The Courier News from Blytheville, Arkansas on March 25, 1937 · Page 10
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The Courier News from Blytheville, Arkansas · Page 10

Blytheville, Arkansas
Issue Date:
Thursday, March 25, 1937
Page 10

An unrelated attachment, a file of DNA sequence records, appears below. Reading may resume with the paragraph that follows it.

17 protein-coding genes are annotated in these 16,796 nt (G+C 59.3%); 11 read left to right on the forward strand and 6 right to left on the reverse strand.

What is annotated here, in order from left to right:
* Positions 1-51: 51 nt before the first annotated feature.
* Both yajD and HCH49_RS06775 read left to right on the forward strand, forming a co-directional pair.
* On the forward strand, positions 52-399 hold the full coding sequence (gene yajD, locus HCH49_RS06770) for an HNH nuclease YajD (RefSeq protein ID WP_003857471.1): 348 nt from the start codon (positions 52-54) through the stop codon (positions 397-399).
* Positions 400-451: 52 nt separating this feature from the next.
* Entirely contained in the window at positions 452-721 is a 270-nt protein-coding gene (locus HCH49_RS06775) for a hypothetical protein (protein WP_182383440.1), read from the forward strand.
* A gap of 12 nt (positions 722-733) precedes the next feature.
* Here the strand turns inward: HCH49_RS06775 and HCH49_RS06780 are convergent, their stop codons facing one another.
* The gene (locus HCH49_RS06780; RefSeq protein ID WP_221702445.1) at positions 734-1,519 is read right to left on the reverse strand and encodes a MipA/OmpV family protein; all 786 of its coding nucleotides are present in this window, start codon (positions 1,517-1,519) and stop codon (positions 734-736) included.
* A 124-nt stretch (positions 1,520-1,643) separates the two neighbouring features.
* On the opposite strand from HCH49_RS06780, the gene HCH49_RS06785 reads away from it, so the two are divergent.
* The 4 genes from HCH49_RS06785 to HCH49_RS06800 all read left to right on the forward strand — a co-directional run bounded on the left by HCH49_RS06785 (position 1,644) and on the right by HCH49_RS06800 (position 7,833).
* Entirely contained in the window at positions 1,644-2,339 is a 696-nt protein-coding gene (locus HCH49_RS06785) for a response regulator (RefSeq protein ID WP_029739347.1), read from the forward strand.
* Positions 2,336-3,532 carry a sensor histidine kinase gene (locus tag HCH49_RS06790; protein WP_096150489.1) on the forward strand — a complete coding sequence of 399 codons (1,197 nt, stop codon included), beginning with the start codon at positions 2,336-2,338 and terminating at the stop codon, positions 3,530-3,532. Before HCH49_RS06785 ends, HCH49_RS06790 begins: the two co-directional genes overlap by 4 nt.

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PAGE TEN BLYTHEVILLE (ARK.) COURIER' NEWS 'niURSDAY, MARCli 25, 1937 ;~Home Economist Offers 7' Advice to the Wieldcr "'" ' of the Knife ,„•! A well prepaied least descues * peat, skillful carving. A good cai- ;°"\er does full justice to the tender- '' nets of the meat when he cuts it "^across the gram In thin, even slices ;*'trus cutting the fibers into short " rt lengths. Any roast is improved by "• sKil'ful carving just as much of 11- 'C'soodness is wasted if it is badl! ,, cut. '"- While practice makes perfect Ihe "" art of carving, a knowledge of fun- inutcs !~ damental rules IE Important, :>a>s •- Inez S Wilson, home economist. '" The carver should know where the ]^, bones, the muscles and the fat lie -' in the piece of meat befoie him, ""' The best way to learn this Is to ;~ examine the meat carefully befoie- '" hand, preferably before It Is cooked, |~' as Nell as after. ',,. Spcakin? of Bones »•• The carver's task can be made '~ easier if thought is. given Io H .1. when the roast is prepared For • •»> example, the bones which make — carving of certain cuts difficult may "" be removed, either nt the marke '.^'. or at home before Hie meat 1 '- cooked. ••" A loin,roast of pork, ^eal or lam " presents carving dlfhcultles unless "*!' the backbone has been separated from the ribs by sawing direcll — across the base of the, r)bs 1.1 •*" pnralled io the chine bone This ""' done at Ihe insrket,-of course. 130- Veal Birds Ideal for Spring Lunch Boneless veal birds deserve a prominent place In the hall of 'ookery fame, because they serve ' t so many purposes well. If you arc ; ooklng for n meat suitable for' .he spring luncheon, choose veal jlrds, stuff them with a cheese forcemeat, and your success as a icstess will be assured. Veal Birds Hnvc veal steaks cut Try Dumpling Pie inch thick and into V, to ',(• individual servings, following as nearly as possible the natural dividing lines in Ihe steaks. Pile a spoonful of cheese forcemeat on each slice and roll, Fasten the edges with toothpicks, Brown these in hot la«l, add a small ' amount of v:ater, cover lightly, and bake In n slow oven (300 degrees P.) until the •irds" are done, about forty-five Cheese • Forccincal. Make a bread dressing and sen- on with a small amount of Parisian cheese. If Parmesan cheese not available, any grated cheese ly be used, the amount ricpend- ig on the kind of cheese used. The Complete Food Store 314 W. Ulain St., Blythevilic, Ark. Wise Housewife Knows imiplines make the heart grow fonder. Anil .when used In 11 duin- jiling veal pot pic, they're Ihe last word In goodness. In every man's heart lies a sect spot which nothing can fill >ut',n"dumpling, Ladles in love, ic this• advice— Dumpling Tot Pic (4 to 0 servings) 'IVo cups'-veal broth, 2 lable- oons nour, i-2 teaspoon salt ,1-2 easnoon btilon salt, l-b teaspoon r, 3-4 cup cooked veal, chop- Uses for Meal Cuts Inexpensive fore the roast h taken to the table, the backbone is removed It may be easily carved by slicing between ,„, Ihe ribs fii Cro.ra roasts of pork or lamb '"' are easily caned for one has only "w Io cut between the ribs. The bone in picnic shoulder ol E:onomy in buying meat nee not mean a sacrifice of food value Trio less-demanded cut- 1 !, which ar lower in cost, arc as nutritious a those which put n greater slrai oh the family budget. •The wcll-hifromcd housewife who knows her meat cuts, can kee this item bt expenditure well I pork may be removed al the mar- "and and at tile same ittmp gal ' ket and the pieca may either be rolled, or it may be used as a cushion style roasl The edges ate sewed, and the cavity Is filled with bread dressing Shoulder of lamb may also 1)J treated in this way. "Handles" lor the Carver • <•• Paper frills on the rib ends of "" loin oork roasts and standing .,", of beef and on-the end of the bone I-,, of a leg of lamb^or baked ham are '••• a'help to the carrti foi they serve ','" as "handles" to sleady the meat .— But there are garnishes \\riich are »••• a hindrance rather than a help •^ and these should be avoided ," , The platter should be 1 a i c e . - * enough to hold the slices after they " are cut, beford they aie stned ^ Roasts should be placed on ih , r '. platter with these "handles" Io th •r>-~ left of the carver *^ v Skewers and strings should b ,„. removed in the "kitchen,, CAcept h • •«. the case of rolled rib roast Th •"' cords keeo this roast in sliapc, an ]^,[ are cut, one at a time, as the carv i,-_, or comes to them. **'•" Pot-roasts from rump or chvic •p require care in carving for th ,„', muscle. fibers do not all run In on *on direction Insofar as possible, tl slices should be cut acioss (he gram A good sharp knife is for meat carving, but the knife ;' should never, be sharpened at the :! table. o have roasts and steaks whe lie wishes because she oltcrnat hose with savory meat dishes fro ther parts of the meat animals. For example, beef cut from 11 hank or neck is well flavored, hi n food value, low In cost. It iuu ba cooked slowly by nioisth hea '» "««"! 5 -' Smj la llb and it Is more 'tender cut into small pieces. when it It Is de icd, 3-) cup raw ^potatoes, slicetl cry thjn, Mix 2 tablespoons nour with a w tablespoons cold-, veal broth, ring the remaining veal broth to oiling point, inch add the flc'ir lixture, stirring constantly to avoid imping, Use a 1 1-2 quart heat csislant glass saucepan. Boll for minutes until flour is well mlxc.' •ith broth.' Add salt, onion salt, nd pepper. Add potatoes, thei hopped veal. Bring slowly back to oIMng point. Dumpling llatter One :cii|) flour, 2 teaspoons bak ny powder, 1-8 teaspoon salt, 2 ta blcspcons biittey, 1-3 cup milk. Sift dry 'ingredients, cut In but tcr. Add milk and mix well. Dro Chemical Plant SPECIALS FOR FRIDAY and SATURDAY Tho HKST For LESS / Why Pay More? BACON, Fancy Sliced" Lb. 22jc BANANAS, Golden Ripe Doz. lOc y rounding teaspoons into gently oiling broth, cover tightly am ontinue to cook over very low iimc for 20 minutes without rs- lovlng cover. Serve at table h ame dish—lind serve .Immediately. Cheese 'Ilumplhijfs in Tomato Sauce (4 to 0 servings) One can;tomato.soup, 1 cup wa- cr, 1 bay leaf, 3 whole clove 1 ; Heat-ingredients .together In 1 1-2 ^uarl glriss saucepan. Dumpling Dough One cup prepared biscuit flour, -2 cup grated American cheese, 1 nblespoon grated onion, about 1-3 tup milk. Lightly mix .together the pre pared biscuit flour, cheese, onion and enough milk to make a soft dough. 'Remove bay leaf and cloves from hot soup. Drop dumpling mixture into gently boiling soup by rounded teaspoons. Cover : tighlly ami continue to cook over very low' flame for 20 minutes. DO NOT HE- MOVE COVER- during this time Take from 1 name and serve -Immediately .in the glass saucepan. BOILED HAM Pound 39c r>; FIT THE S Lamb en Brochetle tractive Main Dish Spnng Luncheon Spring brings with it a whirl of parties and entertaining function, of every description and lucky is the hostess who first chooses the Bright spring colors as the decora- tiye note ol her party. Even thougl winter still lingers, spring can't be far axay, and the bright >ello\<,s ' and greens arc always welcome. The decoration may consist only of bouquets of soring flawcr; of many hues and the foods, too, may carry out to a certain extent the cclcr scheme of the day. Here is » luncl~eon menu which is particularly suitable for the springtime It is dainty,' .yet, substantial as it should pe at this season of the year. Spring Luncheon Menu Fruit Cup Lamb on Brochettc Broiled Apricots New Potatoes in Cream Combination Fresh Vegetable Salad Hot Rolls Butter Mint Ice Cream Assrted Cakes Coflee Gricri grapes and maraschino chcrriCa may bs used to guc th predominating colors to the frui cup A sprig or two of mint served in ths fruit cup, too, is a spring touch worthy of note New peas served in timbale cases, or green beans may be added to the menu or it may replace the broiled apn cots, although these nhcn plac. on skewers and broiled make a. attractive arrangement on Ihe mea platter. ''Here is the way to prepare th tempting main dish, lamb en bro chcttc: ',. Lamb"tn Broehcltc .Have 2 ])ounds of lamb steak cut about 3-4 Inch thick cut then Into strips l inch wide, then cu crosswise, making l-lnch square Make a marinade of 3> tablespoon ollv& oili 6" tableopoons Jemon ]ul« »^. 1 miacfid onion and 1 teaspoon sal "^'CkJiertlm the marinad clous when prepared in the fo owing way: Heel Cubes in Sour G'rciim 2 poumlf bscf shank or neck 1'l.our for dredging Lard for browninj; 2 medium-sized -onions .V* cup thick spur crcnm '!• cup water. 2 tablespoons grated cheese Salt and pepper. Have beef shnnk or neck cut into 1-inch cubes. Dredge .these with flour and brown in hot lard. Add the onions, water, sour cream, grated cheese, salt and popper. Cover *\t tightly and let cook slovvlj- until tender, about. Iwo.hours. Add more •\\ater when necessary. Serve the meal on a large platter with the sour cream sauce. The use of ground meat also presents li good \vay of balancing the budget and at the same time serving a balanced diet to the family, with the high n.uality proteins, fali, minerals, and vitamins which meat contains. Here is a combination of sausage and liver which Is very asty and somewhat out of the ordinary: Srtusasc and Liver Loaf 1 pound ground parboiled liver 1 pound bulk pork sausage I 1 ,, cups bread crumbs' 1 cup milk 1 tablespoon finely minced onion 2 lablespaous ketchup 2 tablespoons prepared horseradish 1 egg, slightly beaten. Ccol: the liver for a few minutes in hot water. Grind and combine with bulk pork sausage. Add bread crumbs and seasoning, 'moisten with milk aim braten ejg. Pack into a greased !oa£ pan awl bake in a moderate oven (350 ucjroes F.) for one and a half hours. Its brandies weighted with ripening fvuit;ithis luxurious tomato plant, whose rools have never known soil, was' the envy o£ gardners visiting the New York Flower Show. Raised from a seed.-it has been nourished entirely by chemical mixtures fed BAKERY SPECIALS '.Friiiay'Suturday-Suniliiy LEMON LAYEU Fresh. ISiich . . . CRULLERS, Old Fashioned. Uo/.. . 1'ECAN-NUT 15REA1). -Loaf . .. VENETIAN CREAM. HOLL. Ea. LGE. FRUIT Ift COOKIES. Ooz. .. HI P & G SOAP, Giant 3 Bars lOc Texas Seedless. Nice size t3CH 2C Shankless. |J). 18!C lib. Bag 12!c Ift . I" liutereg Hour 5 to G P. M. Kriclny-Saturdiiy-Simcliiy l»IN.EAIT'l,K WAFERS. Do/,. . HOT DONUTS Do/, I'ARKERIIOUSE ROLLS. Doz. ... Sl'EClAL LGE. EASTER CAKES. Ku. ... EASTER HiJNNIES lOc or lae with Niimc Phouc 110 8 50 Head 15c Miss Liberty. 5 Lb, 20-Lb. Sack Free with Sack PEAS Happy .Viilc No. 2 Ciin IO 1 Lb. _-.. 2 1 liimch Bunch Lb. Box 10 VANILLA WAFERS FRANKFURTERS LI). SALT MEAT JJcst Grade Lb. 20 C HENS Full Dressed 25 C HOG MELTS, Ib . NECK BONES, Ib BACK BONES, Ib Pork Chops De Luxe Pork chops worthy o[' the name ' luxe must be delicately flavor- d. nicely browned on the outside, 'nite on the inside and so tender lat they can be cut easily with fork. Pork chops of this descrip- on are obtained by cooking thick hons by the method known latsing. In braising, the chops are first irowncd on both sides, covered ight:y and cooked very slowly nlil done. The chops may be loured it desired; also liquid may '0 added; but most important Ls ho fact that they arc cooked lowlv hi order to develop the fla- •or and make them tender and j .ulcy. The strength of the backbone of the 'West _.. shrew lies In Us semi-cylindrical Interlocking segments. curious Alricau and put on skewers with a mushroom cap between each two pieces of lamb. Thoroughly preheat the broiling ovsii, with the oven regulator set to "high." placo the skewers of lamb on the rack about three inches from the flame or clsmsnt. is not possible to have them this far' from the sourcs of heal, reduce the heat accordingly. Lot broil un\ll brown on one side, iron turn until alt sidas are brown, and the meat done. Place on a hot platter, together with nprltot halves which'have been threaded onto small wooden skewers and placed on.the broiler rack for long enough to': iifet; thenx Garnish with mint il' : .J-5fi i pC&y c , r£ }' (hours/Dram leaves or pa'rsley"and servs at once. '' "''" '''" " " SPARE RIBS SALT MEAT BOLOGNA DfiESSSNG BLYTKEViLLE BAKING CO, APRICOTS Argo No. 21/2 Can Ruby H-0*.' Bottle Kosciliilc No. 21/2 Can to it from the jar at right. OVALTIHE PIG LIVER While Cobblers I'ound PORK CHOPS SHSP2HACH 2 LB BOX CRACKERS TOMATOES Springtime •/ No. 2 Can WITH WALLHIDE, FLORHIDE, WATERSPflR AND OTHEB PITTSBURGH PAINT PRODUCTS MIX VEGETABLES MUSTARD rLOKllIDK liXAMEI. For painted floors Dromedary 7-0/. Can PIMIENTOES WATERSl'iVU'VAHMSUES For woodwork and floors Uccl Sour Pitted No. 2 Can PIE CHERRIES liluc Hunuy 2u-I,b. SucU I'ATTKN'S Sl'N-l'KOOt' PAINT exlciior painting Lady lictly. Fresh ,T;u- CELERY SALAD APPLE BUTTER Phone 32